While it may be impossible to “herd” cats, as the saying goes, there are good reasons to try to understand and manage the social interactions of your cats and kittens.
Dog owners are compelled to prepare their canine companions for social interactions because they take them everywhere – in the neighborhoods and parks, to friend’s houses, or outdoor public events. So through the time spent dog walking the owner becomes pretty good at recognizing even the most subtle stress signals and knowing when to intervene.
“Cat Talk” and Human Communication
Unfortunately most of us aren’t as fluent in the language of cat communication. Maybe this is because we don’t take our cats and kittens on many social outings in the neighborhood. At home our cats and kittens seem quite self reliant. They usually run and hide when guests arrive, entertain themselves, and don’t need to be walked.
Cats and kittens are experts at subtly and, at times not so subtly, communicating with each other. Anyone who has more than one cat or kitten has witnessed the effectiveness of these interchanges. Unfortunately, as well meaning human companions to our cats and kittens, we often misread their “speech” and behaviors.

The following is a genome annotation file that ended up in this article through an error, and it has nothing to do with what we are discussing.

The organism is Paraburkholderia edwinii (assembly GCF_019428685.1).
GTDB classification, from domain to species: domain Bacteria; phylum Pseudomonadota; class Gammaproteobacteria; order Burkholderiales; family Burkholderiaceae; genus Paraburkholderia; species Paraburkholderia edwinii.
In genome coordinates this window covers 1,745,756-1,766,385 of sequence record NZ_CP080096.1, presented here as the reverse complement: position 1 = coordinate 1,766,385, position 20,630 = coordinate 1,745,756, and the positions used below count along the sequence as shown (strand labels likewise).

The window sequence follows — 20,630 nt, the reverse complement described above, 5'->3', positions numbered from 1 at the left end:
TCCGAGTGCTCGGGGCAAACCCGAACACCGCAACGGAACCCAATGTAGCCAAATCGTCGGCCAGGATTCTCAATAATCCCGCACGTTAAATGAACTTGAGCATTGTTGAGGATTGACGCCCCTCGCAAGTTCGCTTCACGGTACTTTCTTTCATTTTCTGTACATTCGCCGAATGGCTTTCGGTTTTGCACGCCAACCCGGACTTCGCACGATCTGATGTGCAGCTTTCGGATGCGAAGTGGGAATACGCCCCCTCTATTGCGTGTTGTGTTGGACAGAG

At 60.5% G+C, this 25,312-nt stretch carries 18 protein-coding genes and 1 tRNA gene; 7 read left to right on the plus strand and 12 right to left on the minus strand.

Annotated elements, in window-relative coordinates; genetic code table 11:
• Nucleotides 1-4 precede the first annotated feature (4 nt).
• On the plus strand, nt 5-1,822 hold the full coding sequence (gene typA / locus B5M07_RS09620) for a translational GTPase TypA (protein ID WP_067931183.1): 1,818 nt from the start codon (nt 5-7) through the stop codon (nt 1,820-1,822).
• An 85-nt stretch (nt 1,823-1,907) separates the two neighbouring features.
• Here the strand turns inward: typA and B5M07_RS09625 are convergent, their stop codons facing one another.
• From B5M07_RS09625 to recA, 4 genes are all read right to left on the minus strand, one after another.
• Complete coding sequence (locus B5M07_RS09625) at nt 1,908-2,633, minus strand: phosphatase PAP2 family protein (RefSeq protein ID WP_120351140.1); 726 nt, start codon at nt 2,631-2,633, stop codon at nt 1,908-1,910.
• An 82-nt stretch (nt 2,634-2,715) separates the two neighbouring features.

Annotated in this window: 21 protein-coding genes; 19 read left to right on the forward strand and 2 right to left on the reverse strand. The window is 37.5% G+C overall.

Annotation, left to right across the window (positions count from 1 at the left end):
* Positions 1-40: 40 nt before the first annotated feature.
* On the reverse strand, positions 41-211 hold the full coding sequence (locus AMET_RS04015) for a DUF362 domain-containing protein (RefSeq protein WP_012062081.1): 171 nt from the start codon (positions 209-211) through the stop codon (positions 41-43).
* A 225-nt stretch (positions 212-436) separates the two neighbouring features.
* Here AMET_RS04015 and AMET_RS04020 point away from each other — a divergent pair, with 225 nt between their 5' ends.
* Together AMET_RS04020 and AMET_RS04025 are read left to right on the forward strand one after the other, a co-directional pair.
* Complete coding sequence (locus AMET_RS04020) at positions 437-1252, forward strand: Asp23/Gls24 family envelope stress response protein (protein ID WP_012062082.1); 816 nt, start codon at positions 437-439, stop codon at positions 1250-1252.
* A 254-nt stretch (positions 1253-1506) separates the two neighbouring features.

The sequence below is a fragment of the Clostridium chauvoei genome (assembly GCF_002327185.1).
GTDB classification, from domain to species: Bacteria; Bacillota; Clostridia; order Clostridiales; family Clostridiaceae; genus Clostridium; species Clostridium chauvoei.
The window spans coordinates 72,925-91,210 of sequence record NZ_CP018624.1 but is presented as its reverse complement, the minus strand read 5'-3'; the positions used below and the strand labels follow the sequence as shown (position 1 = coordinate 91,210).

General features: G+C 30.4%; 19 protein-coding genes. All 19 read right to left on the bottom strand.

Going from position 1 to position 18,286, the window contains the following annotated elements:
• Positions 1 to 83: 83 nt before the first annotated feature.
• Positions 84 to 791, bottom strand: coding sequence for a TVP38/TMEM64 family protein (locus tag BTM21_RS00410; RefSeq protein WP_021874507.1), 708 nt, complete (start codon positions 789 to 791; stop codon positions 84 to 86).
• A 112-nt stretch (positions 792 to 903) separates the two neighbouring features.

Do you want to better understand the feline in your life? Is she having a hard time accepting another cat or dog in the household? Does she avoid everyone but you? Are you nervous when children want to touch your cat or kitten? Two upcoming blog posts will outline a “green light” to “red light” guide to understanding cat and kitten behavior. Watch for them!
Metro Mutts recommendations
In the meantime, here are some Local Resources:
Washington Humane Society – Offers private sessions for cat behavioral issues both by phone and in person. They also hold a “Frazzled Feline” workshop series that help you to learn to identify and manage your kitty’s stress more effectively.
Spot On Training – This is a Capitol Hill based training business that offers both group classes (on location at Metro Mutts stores) and in home private sessions. Owner Heather Morris has helped many clients to better manage the relationships between the dogs and cats in a family so people can achieve a more Zen inter-species household.
For additional help understanding the behavioral signals of “cat talk” check out the rest of this series: